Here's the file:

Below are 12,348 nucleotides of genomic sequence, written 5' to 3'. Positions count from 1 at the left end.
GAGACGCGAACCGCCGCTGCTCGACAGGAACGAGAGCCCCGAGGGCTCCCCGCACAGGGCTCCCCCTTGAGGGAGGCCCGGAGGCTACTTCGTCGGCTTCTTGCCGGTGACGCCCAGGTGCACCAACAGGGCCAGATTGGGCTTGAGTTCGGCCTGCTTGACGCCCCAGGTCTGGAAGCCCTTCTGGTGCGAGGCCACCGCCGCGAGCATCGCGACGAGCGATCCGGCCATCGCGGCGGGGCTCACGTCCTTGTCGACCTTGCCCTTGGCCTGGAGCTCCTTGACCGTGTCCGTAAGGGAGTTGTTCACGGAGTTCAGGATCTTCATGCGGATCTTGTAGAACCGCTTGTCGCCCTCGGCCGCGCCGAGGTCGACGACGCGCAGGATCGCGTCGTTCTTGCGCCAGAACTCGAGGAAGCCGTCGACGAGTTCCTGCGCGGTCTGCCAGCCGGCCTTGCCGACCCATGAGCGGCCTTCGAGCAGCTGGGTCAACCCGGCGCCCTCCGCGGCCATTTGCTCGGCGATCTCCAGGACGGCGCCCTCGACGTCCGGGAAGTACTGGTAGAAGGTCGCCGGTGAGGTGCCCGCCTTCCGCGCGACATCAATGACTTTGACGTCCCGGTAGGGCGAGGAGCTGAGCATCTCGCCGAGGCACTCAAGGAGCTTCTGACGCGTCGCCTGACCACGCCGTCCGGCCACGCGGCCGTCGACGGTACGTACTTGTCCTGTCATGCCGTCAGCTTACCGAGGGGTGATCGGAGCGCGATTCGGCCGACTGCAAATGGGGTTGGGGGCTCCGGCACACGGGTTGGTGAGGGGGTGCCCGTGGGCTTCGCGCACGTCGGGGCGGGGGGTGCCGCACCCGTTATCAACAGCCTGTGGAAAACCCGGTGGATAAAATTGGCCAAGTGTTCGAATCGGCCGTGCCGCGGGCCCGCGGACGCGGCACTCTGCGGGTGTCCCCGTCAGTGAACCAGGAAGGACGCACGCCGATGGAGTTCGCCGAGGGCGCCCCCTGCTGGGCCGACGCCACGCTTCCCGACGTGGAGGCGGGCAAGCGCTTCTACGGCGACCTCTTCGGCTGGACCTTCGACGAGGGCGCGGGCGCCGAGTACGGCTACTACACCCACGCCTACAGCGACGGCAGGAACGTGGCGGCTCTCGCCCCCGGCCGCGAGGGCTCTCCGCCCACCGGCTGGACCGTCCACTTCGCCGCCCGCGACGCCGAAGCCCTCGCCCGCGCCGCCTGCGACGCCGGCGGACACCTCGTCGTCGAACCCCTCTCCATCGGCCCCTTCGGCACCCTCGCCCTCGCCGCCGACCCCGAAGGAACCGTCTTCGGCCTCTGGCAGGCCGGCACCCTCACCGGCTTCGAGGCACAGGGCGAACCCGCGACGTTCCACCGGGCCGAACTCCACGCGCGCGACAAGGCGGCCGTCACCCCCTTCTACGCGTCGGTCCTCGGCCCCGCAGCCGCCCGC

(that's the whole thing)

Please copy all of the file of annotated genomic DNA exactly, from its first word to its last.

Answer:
Below are 12,348 nucleotides of genomic sequence, written 5' to 3'. Positions count from 1 at the left end.
GAGACGCGAACCGCCGCTGCTCGACAGGAACGAGAGCCCCGAGGGCTCCCCGCACAGGGCTCCCCCTTGAGGGAGGCCCGGAGGCTACTTCGTCGGCTTCTTGCCGGTGACGCCCAGGTGCACCAACAGGGCCAGATTGGGCTTGAGTTCGGCCTGCTTGACGCCCCAGGTCTGGAAGCCCTTCTGGTGCGAGGCCACCGCCGCGAGCATCGCGACGAGCGATCCGGCCATCGCGGCGGGGCTCACGTCCTTGTCGACCTTGCCCTTGGCCTGGAGCTCCTTGACCGTGTCCGTAAGGGAGTTGTTCACGGAGTTCAGGATCTTCATGCGGATCTTGTAGAACCGCTTGTCGCCCTCGGCCGCGCCGAGGTCGACGACGCGCAGGATCGCGTCGTTCTTGCGCCAGAACTCGAGGAAGCCGTCGACGAGTTCCTGCGCGGTCTGCCAGCCGGCCTTGCCGACCCATGAGCGGCCTTCGAGCAGCTGGGTCAACCCGGCGCCCTCCGCGGCCATTTGCTCGGCGATCTCCAGGACGGCGCCCTCGACGTCCGGGAAGTACTGGTAGAAGGTCGCCGGTGAGGTGCCCGCCTTCCGCGCGACATCAATGACTTTGACGTCCCGGTAGGGCGAGGAGCTGAGCATCTCGCCGAGGCACTCAAGGAGCTTCTGACGCGTCGCCTGACCACGCCGTCCGGCCACGCGGCCGTCGACGGTACGTACTTGTCCTGTCATGCCGTCAGCTTACCGAGGGGTGATCGGAGCGCGATTCGGCCGACTGCAAATGGGGTTGGGGGCTCCGGCACACGGGTTGGTGAGGGGGTGCCCGTGGGCTTCGCGCACGTCGGGGCGGGGGGTGCCGCACCCGTTATCAACAGCCTGTGGAAAACCCGGTGGATAAAATTGGCCAAGTGTTCGAATCGGCCGTGCCGCGGGCCCGCGGACGCGGCACTCTGCGGGTGTCCCCGTCAGTGAACCAGGAAGGACGCACGCCGATGGAGTTCGCCGAGGGCGCCCCCTGCTGGGCCGACGCCACGCTTCCCGACGTGGAGGCGGGCAAGCGCTTCTACGGCGACCTCTTCGGCTGGACCTTCGACGAGGGCGCGGGCGCCGAGTACGGCTACTACACCCACGCCTACAGCGACGGCAGGAACGTGGCGGCTCTCGCCCCCGGCCGCGAGGGCTCTCCGCCCACCGGCTGGACCGTCCACTTCGCCGCCCGCGACGCCGAAGCCCTCGCCCGCGCCGCCTGCGACGCCGGCGGACACCTCGTCGTCGAACCCCTCTCCATCGGCCCCTTCGGCACCCTCGCCCTCGCCGCCGACCCCGAAGGAACCGTCTTCGGCCTCTGGCAGGCCGGCACCCTCACCGGCTTCGAGGCACAGGGCGAACCCGCGACGTTCCACCGGGCCGAACTCCACGCGCGCGACAAGGCGGCCGTCACCCCCTTCTACGCGTCGGTCCTCGGCCCCGCAGCCGCCCGC